“Who shall blame him? Who will not secretly rejoice when the hero puts his armour off, and halts by the window and gazes at his wife and son, who, very distant at first, gradually come closer and closer, till lips and book and head are clearly before him, though still lovely and unfamiliar from the intensity of his isolation and the waste of ages and the perishing of the stars, and finally putting his pipe in his pocket and bending his magnificent head before her—who will blame him if he does homage to the beauty of the world?
” (Woolf, Ch. VI) Obviously, Woolf is demonstrating that humanity is flawed and no amount of science can prevent the inevitability of mortality. For Burgess humanity is endlessly flawed by free choice and no amount of scientific procedure can correct that flaw without substituting one problem with perhaps a larger problem. For instance the treatment given to Alex only robbed him of human traits while attempting to make him more human by eliminating his desire to commit acts of violence.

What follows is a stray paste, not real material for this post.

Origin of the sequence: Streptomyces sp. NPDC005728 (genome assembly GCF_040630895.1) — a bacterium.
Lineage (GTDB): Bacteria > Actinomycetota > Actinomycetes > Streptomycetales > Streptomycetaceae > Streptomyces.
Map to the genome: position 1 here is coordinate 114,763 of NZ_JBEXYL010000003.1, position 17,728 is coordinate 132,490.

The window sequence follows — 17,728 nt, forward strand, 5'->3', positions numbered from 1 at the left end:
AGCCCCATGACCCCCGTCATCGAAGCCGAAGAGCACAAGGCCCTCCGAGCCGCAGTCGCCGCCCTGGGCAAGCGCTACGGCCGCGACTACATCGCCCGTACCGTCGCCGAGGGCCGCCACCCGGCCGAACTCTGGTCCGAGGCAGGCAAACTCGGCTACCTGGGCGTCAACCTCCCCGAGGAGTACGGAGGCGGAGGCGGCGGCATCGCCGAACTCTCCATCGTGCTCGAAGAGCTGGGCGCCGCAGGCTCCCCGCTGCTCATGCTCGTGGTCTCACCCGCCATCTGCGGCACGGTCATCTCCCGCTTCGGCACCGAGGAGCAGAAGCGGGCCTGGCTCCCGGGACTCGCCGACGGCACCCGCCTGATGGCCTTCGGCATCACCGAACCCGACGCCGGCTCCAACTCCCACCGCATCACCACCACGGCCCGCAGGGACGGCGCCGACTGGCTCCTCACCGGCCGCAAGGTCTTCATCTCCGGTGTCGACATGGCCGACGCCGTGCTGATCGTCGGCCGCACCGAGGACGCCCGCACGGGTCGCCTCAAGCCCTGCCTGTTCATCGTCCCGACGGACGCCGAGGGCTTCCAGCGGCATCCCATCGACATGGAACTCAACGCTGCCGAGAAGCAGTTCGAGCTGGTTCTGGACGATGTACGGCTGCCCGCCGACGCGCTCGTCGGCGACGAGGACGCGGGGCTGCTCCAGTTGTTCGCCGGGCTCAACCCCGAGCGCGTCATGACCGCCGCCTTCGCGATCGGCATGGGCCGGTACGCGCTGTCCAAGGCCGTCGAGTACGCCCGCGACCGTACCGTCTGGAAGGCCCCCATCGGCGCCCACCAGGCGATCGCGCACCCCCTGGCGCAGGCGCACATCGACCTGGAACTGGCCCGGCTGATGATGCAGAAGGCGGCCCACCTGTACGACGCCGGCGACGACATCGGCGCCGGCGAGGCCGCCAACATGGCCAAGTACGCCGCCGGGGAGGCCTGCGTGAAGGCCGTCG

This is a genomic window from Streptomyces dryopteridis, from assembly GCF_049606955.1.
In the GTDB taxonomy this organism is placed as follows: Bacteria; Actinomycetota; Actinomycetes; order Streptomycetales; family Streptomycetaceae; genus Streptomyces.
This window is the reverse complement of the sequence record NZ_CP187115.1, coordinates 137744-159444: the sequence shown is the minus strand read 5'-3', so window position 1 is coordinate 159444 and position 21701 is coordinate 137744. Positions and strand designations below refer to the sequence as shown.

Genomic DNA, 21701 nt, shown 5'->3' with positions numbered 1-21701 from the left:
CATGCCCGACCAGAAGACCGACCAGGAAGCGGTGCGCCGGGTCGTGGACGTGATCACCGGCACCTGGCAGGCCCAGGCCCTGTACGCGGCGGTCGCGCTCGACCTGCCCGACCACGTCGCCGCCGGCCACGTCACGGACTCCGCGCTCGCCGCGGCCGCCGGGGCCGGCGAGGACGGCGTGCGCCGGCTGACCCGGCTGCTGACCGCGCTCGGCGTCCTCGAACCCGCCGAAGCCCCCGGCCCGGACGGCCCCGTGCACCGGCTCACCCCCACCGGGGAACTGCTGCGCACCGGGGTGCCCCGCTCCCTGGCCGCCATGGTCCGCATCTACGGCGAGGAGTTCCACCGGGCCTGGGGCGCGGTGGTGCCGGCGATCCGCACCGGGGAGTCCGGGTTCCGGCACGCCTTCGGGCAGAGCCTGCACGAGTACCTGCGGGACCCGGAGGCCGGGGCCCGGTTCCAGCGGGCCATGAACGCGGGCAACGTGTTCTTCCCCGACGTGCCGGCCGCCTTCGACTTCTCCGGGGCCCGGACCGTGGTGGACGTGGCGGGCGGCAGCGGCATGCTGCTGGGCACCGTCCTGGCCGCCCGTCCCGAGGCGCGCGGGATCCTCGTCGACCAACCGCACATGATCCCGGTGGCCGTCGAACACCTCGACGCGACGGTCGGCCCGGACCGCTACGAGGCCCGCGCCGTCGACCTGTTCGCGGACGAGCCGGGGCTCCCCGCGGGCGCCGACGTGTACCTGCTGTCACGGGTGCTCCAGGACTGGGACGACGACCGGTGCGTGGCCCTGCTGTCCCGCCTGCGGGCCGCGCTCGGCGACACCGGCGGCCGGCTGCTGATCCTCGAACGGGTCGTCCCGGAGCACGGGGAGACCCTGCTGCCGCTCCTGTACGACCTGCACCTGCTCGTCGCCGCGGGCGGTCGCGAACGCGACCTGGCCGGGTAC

While Burgess uses Home as a symbol of irony in that it typifies a place of order and peace yet becomes a place of great violence and upheaval, Woolf takes a more traditional approach. At her dinner party, Mrs. Ramsey poignantly observes that despite the outside chaos and the turmoil of the outside world there is some peace at home. Reflecting on the dinner party Woolf write: “It partook . . . of eternity . . .
there is a coherence in things, a stability; something, she meant, is immune from change, and shines out (she glanced at the window with its ripple of reflected lights) in the face of the flowing, the fleeting, the spectral, like a ruby; so that again tonight she had the feeling she had had once today, already, of peace, of rest. Of such moments, she thought, the thing is made that endures. ”(Woolf, Chapter XVII) Although this aspect of the home can be distinguished from Burgess’s satirical approach to the home the message is nonetheless vastly similar. Certain elements of humanity cannot be usurped by modern technology.